Historical overview on the development of converter steelmaking from Bessemer to modern practices and future outlook
Converter steelmaking is the main stage in ore-based production using blast furnace hot metal and steel scrap as charge materials. Over 70% of steel is produced via basic oxygen converters today. The converter process was developed in the middle of nineteenth century by blowing air through pig iron melt for decarburisation. The subsequent innovation was basic lining and the Thomas process. The next problem, the switch from air to oxygen was hard and did not succeed on an industrial scale until the 1950s when oxygen blowing via top lance was developed. Oxygen bottom blowing was then solved by applying annular nozzles with hydrocarbon cooling. Current technologies combine benefits of top and bottom blowing in hybrid processes. In this review, the history of converter processes is briefly surveyed. Recent progress and challenges, e.g. better utilisation of post combustion for scrap melting, are discussed. Continuous converting and the future role of converter process are also highlighted.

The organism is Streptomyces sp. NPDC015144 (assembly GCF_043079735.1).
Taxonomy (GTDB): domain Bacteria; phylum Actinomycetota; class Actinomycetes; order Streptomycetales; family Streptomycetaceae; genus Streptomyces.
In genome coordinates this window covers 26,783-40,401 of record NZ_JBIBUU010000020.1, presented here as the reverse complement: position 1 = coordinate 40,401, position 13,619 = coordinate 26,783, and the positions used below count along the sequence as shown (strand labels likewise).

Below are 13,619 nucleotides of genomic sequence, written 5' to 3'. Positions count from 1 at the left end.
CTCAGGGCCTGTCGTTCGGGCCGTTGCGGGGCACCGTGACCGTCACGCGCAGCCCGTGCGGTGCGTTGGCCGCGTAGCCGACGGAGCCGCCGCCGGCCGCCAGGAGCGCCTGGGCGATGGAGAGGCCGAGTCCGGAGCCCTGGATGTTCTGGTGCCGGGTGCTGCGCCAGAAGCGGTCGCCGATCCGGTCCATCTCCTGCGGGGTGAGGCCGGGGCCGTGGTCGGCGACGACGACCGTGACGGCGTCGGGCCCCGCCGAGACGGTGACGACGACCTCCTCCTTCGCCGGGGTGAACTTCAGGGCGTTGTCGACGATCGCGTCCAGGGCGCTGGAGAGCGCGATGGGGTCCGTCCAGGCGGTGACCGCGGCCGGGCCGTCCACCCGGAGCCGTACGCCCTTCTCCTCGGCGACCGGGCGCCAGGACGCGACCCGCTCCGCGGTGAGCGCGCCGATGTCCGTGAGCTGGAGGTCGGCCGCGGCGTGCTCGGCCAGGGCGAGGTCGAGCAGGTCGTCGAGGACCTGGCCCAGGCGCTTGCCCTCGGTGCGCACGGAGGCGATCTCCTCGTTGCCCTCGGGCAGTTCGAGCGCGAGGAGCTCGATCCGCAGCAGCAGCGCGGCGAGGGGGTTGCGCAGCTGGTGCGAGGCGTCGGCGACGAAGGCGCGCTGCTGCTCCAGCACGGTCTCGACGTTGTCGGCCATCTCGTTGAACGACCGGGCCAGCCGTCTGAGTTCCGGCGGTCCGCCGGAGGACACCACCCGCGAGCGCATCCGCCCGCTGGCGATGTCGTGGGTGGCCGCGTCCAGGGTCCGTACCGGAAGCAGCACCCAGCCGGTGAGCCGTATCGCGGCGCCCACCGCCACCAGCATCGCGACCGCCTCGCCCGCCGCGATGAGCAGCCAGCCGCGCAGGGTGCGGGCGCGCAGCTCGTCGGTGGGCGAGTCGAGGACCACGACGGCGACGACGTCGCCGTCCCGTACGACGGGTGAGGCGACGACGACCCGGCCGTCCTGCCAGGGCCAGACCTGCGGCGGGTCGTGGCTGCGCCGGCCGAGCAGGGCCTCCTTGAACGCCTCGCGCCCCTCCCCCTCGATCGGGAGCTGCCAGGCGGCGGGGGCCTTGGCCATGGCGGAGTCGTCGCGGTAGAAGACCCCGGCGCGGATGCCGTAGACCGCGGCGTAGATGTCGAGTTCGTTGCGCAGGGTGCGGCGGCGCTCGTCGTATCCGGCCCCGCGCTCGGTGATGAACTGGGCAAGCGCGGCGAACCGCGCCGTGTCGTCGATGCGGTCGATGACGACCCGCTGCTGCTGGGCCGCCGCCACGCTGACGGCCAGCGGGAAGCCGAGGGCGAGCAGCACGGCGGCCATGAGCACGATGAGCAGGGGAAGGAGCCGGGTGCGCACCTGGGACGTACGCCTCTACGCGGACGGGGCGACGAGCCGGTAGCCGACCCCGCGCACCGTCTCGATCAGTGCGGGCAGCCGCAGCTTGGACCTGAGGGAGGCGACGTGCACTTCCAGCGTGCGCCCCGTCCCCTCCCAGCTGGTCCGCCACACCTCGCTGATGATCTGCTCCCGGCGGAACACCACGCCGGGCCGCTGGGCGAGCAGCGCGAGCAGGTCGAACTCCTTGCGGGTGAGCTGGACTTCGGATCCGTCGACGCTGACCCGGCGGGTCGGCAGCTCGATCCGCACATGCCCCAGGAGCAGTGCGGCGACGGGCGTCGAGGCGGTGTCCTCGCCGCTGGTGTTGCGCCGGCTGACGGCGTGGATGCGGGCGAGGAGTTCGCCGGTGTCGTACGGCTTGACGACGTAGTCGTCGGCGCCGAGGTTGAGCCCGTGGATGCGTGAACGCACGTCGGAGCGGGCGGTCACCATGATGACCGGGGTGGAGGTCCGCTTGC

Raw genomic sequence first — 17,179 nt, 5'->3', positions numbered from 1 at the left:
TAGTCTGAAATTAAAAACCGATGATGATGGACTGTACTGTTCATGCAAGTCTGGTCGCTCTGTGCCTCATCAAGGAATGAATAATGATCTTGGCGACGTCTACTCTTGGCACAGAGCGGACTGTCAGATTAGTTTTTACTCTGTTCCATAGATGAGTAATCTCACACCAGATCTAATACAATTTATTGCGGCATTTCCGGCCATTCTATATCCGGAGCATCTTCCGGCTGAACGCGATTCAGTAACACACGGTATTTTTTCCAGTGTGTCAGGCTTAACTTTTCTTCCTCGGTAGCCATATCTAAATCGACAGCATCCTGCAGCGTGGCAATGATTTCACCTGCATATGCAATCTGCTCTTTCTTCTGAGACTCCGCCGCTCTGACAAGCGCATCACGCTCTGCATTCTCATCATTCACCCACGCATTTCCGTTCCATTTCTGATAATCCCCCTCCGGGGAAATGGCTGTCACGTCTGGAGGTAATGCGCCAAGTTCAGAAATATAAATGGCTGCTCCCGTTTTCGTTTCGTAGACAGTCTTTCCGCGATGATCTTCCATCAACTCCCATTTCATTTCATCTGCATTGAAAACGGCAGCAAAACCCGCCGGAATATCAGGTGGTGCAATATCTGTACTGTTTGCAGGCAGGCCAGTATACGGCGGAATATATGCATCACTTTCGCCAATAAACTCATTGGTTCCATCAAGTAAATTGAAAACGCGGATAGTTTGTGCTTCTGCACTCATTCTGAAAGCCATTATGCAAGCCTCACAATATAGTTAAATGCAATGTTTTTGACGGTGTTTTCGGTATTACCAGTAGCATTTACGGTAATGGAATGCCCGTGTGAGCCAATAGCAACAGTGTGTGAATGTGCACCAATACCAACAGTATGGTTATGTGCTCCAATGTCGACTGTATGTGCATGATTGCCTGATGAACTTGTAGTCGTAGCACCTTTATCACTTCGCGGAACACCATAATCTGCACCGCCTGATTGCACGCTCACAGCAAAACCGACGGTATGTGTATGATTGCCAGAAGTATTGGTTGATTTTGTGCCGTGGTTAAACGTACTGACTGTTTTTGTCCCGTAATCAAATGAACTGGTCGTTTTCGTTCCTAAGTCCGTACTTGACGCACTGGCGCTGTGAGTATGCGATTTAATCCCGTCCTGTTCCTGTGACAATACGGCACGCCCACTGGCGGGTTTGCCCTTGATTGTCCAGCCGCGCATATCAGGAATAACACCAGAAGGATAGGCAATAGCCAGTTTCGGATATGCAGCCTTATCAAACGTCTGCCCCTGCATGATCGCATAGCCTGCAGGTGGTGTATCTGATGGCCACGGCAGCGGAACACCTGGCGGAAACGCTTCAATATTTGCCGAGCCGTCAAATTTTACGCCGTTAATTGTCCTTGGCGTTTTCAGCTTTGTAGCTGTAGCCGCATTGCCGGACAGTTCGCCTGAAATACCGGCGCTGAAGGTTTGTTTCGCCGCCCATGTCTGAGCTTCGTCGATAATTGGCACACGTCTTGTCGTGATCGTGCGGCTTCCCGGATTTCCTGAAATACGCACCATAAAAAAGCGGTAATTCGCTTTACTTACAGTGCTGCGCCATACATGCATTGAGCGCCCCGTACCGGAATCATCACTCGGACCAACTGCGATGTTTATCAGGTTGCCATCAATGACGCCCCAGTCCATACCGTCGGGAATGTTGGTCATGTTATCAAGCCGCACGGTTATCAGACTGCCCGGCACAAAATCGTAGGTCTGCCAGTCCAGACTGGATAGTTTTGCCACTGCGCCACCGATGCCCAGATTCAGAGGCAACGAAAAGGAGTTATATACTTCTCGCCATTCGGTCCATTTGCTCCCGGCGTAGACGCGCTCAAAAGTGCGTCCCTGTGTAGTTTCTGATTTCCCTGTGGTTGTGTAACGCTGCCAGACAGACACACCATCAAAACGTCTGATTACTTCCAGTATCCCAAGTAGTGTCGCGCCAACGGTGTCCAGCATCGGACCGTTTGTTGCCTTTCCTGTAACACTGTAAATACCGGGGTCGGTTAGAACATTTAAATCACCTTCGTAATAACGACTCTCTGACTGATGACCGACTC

|Julkaisu||Mineral Processing and Extractive Metallurgy: Transactions of the Institute of Mining and Metallurgy|
|Varhainen verkossa julkaisun päivämäärä||30 lokakuuta 2018|
|Tila||Julkaistu - 3 huhtikuuta 2019|
|OKM-julkaisutyyppi||A2 Arvio tiedejulkaisuussa (artikkeli)|